If You Give a Chicken a Bath

Of all activities that came along with becoming a parent (dealing with vomit, no sleep, spending money on ridiculous things) the one activity I never anticipated was having to bathe chickens prior to the county fair. Here is my take on the whole process….written in the style of those classic children’s books by Laura Numeroff including “If You Give a Mouse a Cookie”.

boys giving their chicken a bath at the county fairIf you give a chicken a bath,
she will need to be dried.

When you dry her,
She will need a towel.

Then your kids will use the nicest towel.

And the chicken will poop on it.

They will also forget to use
warm water for the bath.

A hypothermic chicken requires a hair dryer.

You realize your hair dryer got used on a chicken butt.

And you forgot to take pictures, to blackmail sons in the future.
When they bring home girlfriends you don’t like.

So you go to get the camera
and more dishsoap and old towels
and laundry bluing.

The bluing makes the white chicken brighter.

A soggy chicken is put into a pet carrier to dry.

boys displaying the awards they won with their chickens at the county fair

All of the hard work paid off!

She bawks in a confused way.

When she is nice and dry,
she will need feed and water.

You send boys to get her some.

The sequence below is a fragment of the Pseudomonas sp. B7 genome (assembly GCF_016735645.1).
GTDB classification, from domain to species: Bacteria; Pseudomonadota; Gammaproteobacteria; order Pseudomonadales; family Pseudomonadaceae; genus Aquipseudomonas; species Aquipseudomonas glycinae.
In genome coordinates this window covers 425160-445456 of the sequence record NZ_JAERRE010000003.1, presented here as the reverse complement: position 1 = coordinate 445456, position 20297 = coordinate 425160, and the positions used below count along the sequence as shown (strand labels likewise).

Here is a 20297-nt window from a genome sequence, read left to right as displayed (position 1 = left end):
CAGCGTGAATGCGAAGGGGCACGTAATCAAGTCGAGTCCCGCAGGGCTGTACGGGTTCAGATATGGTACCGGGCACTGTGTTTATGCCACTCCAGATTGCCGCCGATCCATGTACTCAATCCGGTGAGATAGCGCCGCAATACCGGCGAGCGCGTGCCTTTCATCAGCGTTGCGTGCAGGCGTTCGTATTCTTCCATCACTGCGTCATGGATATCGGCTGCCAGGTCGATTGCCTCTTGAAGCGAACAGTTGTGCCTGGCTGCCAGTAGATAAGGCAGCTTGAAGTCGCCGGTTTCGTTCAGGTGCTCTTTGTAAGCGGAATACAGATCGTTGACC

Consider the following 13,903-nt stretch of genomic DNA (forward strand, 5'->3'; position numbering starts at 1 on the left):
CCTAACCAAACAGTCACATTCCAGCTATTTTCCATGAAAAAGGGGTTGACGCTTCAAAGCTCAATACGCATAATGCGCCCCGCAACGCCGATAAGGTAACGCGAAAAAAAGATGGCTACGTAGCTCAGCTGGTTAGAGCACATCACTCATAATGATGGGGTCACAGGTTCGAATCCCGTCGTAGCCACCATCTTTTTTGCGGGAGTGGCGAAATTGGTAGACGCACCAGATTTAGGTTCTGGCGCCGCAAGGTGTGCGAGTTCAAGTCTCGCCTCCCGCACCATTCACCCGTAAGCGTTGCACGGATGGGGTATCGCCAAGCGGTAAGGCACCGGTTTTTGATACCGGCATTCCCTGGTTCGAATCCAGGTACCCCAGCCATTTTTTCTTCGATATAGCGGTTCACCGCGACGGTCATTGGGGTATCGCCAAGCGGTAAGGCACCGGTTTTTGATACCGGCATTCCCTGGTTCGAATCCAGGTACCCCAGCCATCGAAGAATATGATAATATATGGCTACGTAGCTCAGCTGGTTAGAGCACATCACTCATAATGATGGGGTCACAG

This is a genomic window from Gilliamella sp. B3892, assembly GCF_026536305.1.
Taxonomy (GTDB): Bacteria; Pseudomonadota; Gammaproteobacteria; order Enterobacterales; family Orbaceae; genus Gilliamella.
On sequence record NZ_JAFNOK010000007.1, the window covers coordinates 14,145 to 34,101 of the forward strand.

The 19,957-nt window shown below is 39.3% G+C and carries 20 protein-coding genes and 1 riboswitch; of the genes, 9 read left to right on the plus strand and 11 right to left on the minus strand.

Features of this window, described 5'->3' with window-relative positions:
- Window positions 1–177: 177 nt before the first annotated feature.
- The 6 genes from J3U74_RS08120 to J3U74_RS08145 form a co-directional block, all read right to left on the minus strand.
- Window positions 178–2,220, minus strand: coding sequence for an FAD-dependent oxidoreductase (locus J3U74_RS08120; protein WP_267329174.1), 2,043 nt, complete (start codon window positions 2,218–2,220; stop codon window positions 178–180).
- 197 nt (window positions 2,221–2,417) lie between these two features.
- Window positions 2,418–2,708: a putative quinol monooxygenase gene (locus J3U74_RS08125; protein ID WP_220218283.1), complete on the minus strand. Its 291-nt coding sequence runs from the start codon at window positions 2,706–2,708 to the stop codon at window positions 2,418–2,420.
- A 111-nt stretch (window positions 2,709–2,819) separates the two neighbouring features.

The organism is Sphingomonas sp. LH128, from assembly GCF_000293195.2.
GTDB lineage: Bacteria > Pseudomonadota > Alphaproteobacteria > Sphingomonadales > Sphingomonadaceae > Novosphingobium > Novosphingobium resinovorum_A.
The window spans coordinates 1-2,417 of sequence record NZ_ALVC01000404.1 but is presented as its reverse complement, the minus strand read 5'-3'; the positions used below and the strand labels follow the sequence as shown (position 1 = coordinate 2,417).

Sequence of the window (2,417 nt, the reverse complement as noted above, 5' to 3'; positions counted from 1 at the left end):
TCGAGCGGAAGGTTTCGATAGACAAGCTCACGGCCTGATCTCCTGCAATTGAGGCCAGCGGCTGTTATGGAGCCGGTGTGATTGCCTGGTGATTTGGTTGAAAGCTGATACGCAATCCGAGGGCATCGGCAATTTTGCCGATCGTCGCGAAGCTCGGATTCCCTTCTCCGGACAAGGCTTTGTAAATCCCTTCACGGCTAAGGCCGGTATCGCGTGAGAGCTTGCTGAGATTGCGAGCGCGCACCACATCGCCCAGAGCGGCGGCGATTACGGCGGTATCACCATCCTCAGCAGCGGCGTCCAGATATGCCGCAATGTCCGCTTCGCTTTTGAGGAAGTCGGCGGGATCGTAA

They bring feed and realize they forgot to wash her feet.

When you see them using a toothbrush on her legs,
you go and check every bathroom.
And sigh in relief when you see they used an old, discarded one.

When the washing is done.
They need to put lotion on the combs.

And they stand back to admire their work.

Then they will notice that it has been an hour.
And they only got one chicken washed.

So they head off, to get another lucky bird.

And begin to give a chicken a bath.


About jheem

I grew up on a diversified dairy farm in southeast South Dakota where I learned how to throw a hay bale, pull a calf, deal with death, and "name" the cows. I was in 4H and FFA, and was privileged to serve as a state FFA officer. In college, I studied animal science, focusing on beef cows, mostly because I figured they were less work than dairy cows....I ended up with a Masters Degree in ruminant nutrition and went to work for the University of Nebraska, first as a research tech coordinating data collection for a swine unit and beef feedlot on a research farm and then as an extension educator. In my current job, I focus on environmental issues related to animal agriculture (which is a nice way of saying I talk about manure alot). My husband and I live and work on a seedstock cattle operation in northeast Nebraska. You can learn more about our cattle operation by visiting my husband's blog at http://aldersonangus.wordpress.com.
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